OK, maybe I'm pushing the Tower of Babel analogy, but the last time you plugged a 3Com switch into a Cisco router, did you preface the event with months of planning and hire a professional services staff to facilitate the exchange of packets between the devices?
Of course not. Ethernet standards have made such events trivial. Concerns about interoperability between network devices have, for the most part, gone the way of the vacuum tube and no longer inhibit implementation of complex networks.
When it comes to applications, though, it's a completely different story. Not because there are no standards--there are--but because application vendors have had little impetus to concern themselves with true interoperability ... until now.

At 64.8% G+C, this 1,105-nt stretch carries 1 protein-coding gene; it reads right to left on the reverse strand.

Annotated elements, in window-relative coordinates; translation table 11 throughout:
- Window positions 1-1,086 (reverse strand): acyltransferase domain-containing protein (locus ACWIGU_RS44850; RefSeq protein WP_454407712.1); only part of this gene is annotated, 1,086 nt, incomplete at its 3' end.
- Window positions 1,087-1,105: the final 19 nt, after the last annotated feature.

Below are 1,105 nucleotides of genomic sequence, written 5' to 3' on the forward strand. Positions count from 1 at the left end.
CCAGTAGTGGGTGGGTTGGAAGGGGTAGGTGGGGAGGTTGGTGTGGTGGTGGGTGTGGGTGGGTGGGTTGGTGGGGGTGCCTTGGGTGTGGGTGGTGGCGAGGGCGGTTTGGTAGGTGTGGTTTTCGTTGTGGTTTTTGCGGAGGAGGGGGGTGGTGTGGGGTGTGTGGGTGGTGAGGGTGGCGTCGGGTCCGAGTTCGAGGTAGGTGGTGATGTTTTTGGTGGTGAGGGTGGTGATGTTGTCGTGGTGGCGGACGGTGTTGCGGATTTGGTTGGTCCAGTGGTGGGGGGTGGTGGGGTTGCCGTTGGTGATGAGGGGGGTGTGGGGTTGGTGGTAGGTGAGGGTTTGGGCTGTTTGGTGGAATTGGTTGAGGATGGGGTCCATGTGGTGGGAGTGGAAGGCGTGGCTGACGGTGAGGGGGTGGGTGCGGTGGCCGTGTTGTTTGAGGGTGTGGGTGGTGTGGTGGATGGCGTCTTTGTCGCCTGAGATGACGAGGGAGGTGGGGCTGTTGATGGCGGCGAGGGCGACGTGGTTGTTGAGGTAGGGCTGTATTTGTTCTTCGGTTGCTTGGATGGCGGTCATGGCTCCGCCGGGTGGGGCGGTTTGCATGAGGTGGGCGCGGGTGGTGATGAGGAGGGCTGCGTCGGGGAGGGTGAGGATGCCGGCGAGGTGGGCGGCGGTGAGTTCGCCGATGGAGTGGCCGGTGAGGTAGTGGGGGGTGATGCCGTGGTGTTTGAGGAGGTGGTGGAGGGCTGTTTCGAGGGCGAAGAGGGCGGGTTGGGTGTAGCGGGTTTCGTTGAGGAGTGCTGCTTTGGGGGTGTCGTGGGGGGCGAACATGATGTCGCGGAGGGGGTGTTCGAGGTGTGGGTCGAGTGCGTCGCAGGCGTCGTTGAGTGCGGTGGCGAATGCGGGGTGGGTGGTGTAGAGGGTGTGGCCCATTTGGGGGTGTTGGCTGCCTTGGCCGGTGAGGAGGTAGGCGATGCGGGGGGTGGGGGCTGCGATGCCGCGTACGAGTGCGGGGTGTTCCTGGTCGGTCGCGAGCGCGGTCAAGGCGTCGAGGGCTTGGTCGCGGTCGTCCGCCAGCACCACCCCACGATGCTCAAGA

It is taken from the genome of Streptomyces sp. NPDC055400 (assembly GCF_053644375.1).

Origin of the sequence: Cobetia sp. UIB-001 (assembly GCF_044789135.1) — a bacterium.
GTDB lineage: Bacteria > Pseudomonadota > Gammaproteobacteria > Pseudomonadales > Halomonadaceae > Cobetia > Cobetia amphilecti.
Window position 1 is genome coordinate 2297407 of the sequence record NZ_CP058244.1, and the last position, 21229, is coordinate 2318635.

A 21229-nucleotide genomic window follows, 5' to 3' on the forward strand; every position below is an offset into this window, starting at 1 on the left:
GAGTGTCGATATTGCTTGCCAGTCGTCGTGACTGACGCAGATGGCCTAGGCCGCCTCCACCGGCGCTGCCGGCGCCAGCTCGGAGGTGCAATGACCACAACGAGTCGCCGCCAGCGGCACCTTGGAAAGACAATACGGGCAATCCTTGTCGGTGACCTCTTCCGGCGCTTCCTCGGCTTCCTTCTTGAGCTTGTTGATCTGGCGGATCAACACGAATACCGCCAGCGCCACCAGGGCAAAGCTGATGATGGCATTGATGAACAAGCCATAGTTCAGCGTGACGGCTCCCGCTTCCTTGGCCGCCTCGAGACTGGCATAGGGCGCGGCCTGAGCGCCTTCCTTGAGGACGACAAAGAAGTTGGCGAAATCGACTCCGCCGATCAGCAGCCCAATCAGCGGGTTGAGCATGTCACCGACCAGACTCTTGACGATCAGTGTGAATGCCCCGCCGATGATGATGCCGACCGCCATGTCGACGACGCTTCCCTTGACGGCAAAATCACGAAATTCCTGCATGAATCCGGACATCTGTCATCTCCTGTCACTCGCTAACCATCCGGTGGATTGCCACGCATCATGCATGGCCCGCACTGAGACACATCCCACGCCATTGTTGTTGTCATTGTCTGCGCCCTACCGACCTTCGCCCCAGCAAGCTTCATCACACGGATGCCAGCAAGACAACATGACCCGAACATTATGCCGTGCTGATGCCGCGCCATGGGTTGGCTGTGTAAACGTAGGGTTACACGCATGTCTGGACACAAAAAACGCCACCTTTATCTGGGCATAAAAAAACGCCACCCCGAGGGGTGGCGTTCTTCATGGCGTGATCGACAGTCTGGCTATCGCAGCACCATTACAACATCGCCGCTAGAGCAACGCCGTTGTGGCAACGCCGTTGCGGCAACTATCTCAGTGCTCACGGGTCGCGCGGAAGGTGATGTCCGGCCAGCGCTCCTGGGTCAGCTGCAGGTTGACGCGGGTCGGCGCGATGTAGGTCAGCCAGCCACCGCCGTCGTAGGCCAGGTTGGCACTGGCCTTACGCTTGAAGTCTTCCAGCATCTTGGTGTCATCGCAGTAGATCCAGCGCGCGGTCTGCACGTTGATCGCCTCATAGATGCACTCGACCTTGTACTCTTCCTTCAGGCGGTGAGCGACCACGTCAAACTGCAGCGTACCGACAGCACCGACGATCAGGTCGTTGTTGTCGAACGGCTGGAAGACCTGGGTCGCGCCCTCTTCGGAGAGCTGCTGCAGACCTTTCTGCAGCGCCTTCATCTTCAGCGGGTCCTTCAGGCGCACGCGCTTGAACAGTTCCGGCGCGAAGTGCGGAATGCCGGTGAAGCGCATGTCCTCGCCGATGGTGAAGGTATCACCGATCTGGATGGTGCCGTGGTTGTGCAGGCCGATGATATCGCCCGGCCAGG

Acceptance of application standards is an essential step in the evolution of the network into an integral part of the business. Applications are not islands. What one application produces, another must consume. What one application manages, another must modify. Applications, like children, should play well with others. Those that do not should be issued a "time-out"--permanently, if necessary.
Conformance to--not just compliance with--application standards should be the norm. Web services standards were developed to provide client, platform and language agnosticism, but Web services implementations have just begun to gain a foothold in the enterprise, and already we're seeing a lack of interoperability between vendor-specific implementations. The possible solution to many of our integration problems is in danger of becoming just another application interface in need of integration.